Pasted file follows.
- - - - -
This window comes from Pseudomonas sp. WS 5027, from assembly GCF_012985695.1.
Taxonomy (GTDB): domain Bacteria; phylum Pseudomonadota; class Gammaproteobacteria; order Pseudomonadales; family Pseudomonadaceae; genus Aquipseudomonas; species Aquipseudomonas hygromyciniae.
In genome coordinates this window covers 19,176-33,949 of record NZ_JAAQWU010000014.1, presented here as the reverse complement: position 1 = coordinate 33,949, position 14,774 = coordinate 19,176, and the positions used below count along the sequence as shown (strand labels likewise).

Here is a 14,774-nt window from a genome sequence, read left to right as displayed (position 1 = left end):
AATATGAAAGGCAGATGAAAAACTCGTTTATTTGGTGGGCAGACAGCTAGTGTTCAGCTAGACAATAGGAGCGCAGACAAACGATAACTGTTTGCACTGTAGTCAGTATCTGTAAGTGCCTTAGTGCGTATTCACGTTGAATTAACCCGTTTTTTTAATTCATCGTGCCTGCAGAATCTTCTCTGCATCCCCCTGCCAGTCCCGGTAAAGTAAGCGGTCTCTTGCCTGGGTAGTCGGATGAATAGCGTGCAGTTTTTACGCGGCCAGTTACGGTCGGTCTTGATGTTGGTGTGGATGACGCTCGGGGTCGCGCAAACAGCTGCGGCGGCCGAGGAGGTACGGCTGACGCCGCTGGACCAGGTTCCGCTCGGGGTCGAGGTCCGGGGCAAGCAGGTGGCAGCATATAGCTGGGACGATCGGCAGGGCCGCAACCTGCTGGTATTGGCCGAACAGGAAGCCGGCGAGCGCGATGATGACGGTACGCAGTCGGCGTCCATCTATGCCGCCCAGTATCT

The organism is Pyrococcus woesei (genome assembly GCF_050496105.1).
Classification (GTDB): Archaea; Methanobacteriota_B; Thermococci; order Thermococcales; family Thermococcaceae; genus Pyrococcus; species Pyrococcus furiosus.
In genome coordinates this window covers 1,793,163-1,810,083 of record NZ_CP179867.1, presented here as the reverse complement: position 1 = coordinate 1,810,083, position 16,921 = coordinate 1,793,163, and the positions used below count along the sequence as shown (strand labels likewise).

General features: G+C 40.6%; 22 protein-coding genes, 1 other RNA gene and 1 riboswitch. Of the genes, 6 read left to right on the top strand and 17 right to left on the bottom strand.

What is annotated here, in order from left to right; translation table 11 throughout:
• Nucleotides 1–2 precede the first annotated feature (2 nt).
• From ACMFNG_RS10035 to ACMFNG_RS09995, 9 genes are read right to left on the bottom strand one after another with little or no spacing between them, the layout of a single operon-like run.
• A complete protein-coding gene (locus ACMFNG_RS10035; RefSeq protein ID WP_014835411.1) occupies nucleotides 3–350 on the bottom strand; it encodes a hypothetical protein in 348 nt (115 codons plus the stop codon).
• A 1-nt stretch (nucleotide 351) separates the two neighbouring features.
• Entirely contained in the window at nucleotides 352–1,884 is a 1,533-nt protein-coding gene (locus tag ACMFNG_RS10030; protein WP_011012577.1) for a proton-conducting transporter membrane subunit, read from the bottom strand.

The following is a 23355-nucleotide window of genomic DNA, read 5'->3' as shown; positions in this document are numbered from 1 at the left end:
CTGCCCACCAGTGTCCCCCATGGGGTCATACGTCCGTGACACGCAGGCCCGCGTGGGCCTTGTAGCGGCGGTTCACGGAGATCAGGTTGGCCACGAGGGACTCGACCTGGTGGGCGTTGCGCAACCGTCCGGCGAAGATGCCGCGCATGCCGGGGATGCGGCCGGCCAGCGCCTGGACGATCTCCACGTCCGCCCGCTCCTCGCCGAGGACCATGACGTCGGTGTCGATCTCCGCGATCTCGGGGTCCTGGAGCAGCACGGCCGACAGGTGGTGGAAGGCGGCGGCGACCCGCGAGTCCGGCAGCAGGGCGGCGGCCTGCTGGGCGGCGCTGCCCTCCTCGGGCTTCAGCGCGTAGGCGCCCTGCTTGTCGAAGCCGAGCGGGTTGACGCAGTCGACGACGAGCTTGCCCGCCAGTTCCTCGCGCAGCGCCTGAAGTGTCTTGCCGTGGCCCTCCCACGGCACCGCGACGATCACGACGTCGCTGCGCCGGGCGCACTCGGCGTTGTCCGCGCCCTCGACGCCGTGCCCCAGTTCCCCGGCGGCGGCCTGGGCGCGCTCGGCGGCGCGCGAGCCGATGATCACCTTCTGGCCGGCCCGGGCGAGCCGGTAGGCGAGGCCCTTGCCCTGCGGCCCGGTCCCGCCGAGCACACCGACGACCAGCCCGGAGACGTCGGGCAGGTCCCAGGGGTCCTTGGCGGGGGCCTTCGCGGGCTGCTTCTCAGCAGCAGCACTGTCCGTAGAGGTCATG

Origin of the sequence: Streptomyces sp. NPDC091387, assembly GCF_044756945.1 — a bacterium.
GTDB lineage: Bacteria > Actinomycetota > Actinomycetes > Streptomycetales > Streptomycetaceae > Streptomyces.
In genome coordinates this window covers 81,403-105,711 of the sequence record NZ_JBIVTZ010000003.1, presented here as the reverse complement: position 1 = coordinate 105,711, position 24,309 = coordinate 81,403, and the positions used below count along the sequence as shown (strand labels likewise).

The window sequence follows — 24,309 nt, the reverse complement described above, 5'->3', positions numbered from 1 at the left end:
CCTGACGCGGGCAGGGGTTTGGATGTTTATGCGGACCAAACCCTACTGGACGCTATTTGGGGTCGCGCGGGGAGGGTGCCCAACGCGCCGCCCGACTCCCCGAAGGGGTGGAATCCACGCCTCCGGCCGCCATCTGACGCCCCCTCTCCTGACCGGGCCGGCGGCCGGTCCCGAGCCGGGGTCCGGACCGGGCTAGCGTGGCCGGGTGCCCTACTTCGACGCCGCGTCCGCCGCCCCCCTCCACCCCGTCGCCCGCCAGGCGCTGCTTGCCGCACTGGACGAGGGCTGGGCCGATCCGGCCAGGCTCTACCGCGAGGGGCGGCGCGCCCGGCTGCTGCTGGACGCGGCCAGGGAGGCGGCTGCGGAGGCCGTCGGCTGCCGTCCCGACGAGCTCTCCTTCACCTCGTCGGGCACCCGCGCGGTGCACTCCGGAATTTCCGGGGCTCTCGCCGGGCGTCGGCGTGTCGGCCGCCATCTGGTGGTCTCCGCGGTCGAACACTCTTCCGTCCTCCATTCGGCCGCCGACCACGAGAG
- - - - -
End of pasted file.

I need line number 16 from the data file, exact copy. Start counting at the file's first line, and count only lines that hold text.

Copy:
The following is a 23355-nucleotide window of genomic DNA, read 5'->3' as shown; positions in this document are numbered from 1 at the left end: